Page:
The image-stabilization capabilities of iMovie are impressive, as indicated by this clip. Notice that when the clip is stabilized, the framing is closer up. In order to perform the stabilization, the image will be zoomed in, to give room to pan the image around slightly. Too much image stabilization can create an effect that looks as if it's rolling somewhatalmost distorted. An example of this problem is clear in the second stabilized image.
Battery Life and Storage Space
You're unlikely to run down a fully charged iPhone 4 camera battery (built in, rechargeable, lithium ion) simply by shooting video; you're far more likely to run out of memory first (although continual use of the LED sensor could change that prediction). However, you may only have a partially charged batteryfor example, because you've also been using your iPhone as a media player, a gaming device, a text editor, or maybe even as a phone. In that case, it would be pretty easy to find yourself in a situation where you didn't have enough battery life to capture all the footage you needed. With a traditional camcorder, that's no problem: Pop the battery off and grab your spare one, fully charged and ready to go. You can charge them both at home later.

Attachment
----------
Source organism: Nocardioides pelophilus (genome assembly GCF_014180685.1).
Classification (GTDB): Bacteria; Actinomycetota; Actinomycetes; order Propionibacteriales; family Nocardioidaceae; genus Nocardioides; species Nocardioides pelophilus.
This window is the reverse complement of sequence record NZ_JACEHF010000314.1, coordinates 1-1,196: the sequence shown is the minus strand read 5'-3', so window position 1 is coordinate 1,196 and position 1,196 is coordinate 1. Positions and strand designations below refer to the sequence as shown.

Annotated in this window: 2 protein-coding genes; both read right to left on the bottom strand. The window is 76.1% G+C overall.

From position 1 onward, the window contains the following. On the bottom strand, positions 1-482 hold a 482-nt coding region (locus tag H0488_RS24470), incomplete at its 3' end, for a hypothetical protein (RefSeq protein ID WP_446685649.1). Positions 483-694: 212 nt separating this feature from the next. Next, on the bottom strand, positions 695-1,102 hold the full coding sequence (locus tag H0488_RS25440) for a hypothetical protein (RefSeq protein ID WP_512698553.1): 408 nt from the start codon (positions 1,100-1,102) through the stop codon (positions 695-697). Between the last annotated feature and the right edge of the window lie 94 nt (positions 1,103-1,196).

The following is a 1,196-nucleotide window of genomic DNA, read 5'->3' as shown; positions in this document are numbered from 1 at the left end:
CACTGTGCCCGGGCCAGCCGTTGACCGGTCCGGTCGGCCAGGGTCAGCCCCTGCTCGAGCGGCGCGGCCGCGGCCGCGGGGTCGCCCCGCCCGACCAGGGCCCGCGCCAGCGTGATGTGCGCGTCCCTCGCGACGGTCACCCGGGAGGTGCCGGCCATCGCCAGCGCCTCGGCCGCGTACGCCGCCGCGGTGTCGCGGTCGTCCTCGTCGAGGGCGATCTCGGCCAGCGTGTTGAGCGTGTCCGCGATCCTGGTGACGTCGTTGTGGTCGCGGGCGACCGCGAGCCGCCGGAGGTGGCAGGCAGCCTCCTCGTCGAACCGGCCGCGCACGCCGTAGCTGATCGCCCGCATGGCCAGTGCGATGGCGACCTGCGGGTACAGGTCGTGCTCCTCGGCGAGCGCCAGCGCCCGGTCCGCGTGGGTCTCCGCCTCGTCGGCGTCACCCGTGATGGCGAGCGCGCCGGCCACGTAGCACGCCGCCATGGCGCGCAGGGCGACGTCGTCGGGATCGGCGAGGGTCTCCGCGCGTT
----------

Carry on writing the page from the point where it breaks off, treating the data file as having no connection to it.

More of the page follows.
With an iPhone 4, on the other hand, you have to dig the charger out of the bottom of your purse, look for an outlet, hover over your phone while it charges (if you're in public), and then resume shooting when you get enough juice back. Clearly this plan has some flaws if you were trying to shoot your son's football game, starting with the lack of outlet and ending with his touchdown that you missed capturing. Lots of companies make battery extenders, some with sleek designs intended for everyday use, others with bulky add-ons that are uncomfortable to attach while actually using the phone. The range of prices on extenders is similarly wide.